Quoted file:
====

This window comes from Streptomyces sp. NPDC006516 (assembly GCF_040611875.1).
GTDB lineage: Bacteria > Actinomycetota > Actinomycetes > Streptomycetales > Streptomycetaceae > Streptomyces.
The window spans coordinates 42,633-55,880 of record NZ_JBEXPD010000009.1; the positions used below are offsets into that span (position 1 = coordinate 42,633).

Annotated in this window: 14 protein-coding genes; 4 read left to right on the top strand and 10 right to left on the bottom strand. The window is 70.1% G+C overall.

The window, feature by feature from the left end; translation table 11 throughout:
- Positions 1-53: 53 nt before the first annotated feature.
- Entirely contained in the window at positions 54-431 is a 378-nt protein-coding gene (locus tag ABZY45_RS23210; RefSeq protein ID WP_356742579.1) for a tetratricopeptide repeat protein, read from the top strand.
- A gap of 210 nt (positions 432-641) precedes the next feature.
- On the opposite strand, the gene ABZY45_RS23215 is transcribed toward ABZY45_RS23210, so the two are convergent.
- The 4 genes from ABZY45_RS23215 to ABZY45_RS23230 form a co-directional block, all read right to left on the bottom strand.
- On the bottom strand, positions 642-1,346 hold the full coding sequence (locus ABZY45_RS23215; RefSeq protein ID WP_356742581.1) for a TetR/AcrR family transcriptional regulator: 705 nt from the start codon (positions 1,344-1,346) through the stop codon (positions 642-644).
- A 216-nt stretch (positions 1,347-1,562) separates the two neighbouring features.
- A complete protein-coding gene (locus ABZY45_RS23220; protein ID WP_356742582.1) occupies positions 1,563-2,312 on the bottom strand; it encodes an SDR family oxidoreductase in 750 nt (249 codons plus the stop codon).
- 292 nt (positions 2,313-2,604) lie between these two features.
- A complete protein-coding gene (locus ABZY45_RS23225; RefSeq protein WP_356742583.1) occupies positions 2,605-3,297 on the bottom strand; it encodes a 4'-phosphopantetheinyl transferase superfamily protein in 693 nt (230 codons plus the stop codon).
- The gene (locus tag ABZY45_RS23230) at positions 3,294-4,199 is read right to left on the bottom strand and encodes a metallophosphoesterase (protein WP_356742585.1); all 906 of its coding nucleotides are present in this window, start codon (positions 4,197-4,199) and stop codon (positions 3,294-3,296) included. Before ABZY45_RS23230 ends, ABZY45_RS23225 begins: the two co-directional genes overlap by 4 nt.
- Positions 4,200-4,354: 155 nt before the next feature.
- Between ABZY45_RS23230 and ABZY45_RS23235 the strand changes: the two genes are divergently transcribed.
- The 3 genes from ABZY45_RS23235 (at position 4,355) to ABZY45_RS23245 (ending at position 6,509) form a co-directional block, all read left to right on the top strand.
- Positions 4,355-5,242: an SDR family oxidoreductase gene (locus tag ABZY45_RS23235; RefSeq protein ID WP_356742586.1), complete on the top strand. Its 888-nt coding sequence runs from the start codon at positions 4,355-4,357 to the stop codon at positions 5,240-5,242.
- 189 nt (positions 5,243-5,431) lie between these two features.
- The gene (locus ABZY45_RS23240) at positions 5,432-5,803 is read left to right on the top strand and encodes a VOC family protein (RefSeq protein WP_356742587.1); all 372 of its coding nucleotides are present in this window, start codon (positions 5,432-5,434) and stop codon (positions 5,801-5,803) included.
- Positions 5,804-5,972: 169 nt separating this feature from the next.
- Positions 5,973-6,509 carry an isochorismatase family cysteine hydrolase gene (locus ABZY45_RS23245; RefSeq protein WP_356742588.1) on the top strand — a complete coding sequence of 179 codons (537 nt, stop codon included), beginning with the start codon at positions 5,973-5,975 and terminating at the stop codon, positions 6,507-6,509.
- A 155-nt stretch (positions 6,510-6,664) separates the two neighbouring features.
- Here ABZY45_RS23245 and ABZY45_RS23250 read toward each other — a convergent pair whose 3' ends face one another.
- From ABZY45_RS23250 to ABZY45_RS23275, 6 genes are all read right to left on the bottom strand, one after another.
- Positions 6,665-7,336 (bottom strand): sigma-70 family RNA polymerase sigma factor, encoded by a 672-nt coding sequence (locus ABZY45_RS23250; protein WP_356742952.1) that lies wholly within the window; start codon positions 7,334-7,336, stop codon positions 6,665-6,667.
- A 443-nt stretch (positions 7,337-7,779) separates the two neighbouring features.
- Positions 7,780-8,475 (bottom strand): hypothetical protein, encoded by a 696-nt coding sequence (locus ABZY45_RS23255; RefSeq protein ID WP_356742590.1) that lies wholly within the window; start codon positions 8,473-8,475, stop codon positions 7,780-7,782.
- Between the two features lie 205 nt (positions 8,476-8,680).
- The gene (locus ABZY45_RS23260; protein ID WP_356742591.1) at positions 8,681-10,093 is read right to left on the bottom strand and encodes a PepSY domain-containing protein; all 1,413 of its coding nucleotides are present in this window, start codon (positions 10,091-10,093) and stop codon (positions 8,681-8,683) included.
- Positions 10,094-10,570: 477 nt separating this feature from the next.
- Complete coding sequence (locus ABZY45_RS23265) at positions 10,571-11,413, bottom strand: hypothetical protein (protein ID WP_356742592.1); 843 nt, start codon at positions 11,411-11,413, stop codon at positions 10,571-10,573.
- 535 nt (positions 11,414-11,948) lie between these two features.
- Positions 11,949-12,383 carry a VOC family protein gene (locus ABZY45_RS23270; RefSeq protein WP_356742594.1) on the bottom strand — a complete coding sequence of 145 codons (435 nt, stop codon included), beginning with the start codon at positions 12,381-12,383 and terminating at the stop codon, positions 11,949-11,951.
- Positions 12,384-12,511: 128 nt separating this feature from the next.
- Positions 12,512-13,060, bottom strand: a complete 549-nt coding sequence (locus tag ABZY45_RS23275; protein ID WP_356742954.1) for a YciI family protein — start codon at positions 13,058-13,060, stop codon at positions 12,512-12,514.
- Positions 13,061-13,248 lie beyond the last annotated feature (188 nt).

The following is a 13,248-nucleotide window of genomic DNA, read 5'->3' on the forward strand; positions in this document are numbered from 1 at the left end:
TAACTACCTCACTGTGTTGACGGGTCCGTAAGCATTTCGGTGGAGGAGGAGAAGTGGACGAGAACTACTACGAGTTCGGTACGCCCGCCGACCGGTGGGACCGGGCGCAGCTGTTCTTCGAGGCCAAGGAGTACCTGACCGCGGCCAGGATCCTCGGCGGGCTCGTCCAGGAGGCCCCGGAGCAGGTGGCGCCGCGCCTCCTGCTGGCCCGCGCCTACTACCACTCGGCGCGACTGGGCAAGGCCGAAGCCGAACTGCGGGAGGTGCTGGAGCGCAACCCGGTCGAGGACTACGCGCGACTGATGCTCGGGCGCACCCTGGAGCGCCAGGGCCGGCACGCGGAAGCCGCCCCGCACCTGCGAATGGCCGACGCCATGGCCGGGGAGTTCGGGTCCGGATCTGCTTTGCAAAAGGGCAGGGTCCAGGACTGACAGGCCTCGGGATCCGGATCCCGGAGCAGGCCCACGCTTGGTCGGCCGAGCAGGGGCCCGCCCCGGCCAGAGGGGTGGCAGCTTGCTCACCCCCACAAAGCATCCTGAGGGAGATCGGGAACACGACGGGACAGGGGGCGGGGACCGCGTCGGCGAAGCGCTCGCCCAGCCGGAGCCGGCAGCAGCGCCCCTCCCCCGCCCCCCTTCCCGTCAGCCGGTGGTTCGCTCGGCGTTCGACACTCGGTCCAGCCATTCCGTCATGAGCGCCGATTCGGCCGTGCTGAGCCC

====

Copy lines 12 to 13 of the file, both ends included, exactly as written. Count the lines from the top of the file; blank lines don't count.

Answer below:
- A 216-nt stretch (positions 1,347-1,562) separates the two neighbouring features.
- A complete protein-coding gene (locus ABZY45_RS23220; protein ID WP_356742582.1) occupies positions 1,563-2,312 on the bottom strand; it encodes an SDR family oxidoreductase in 750 nt (249 codons plus the stop codon).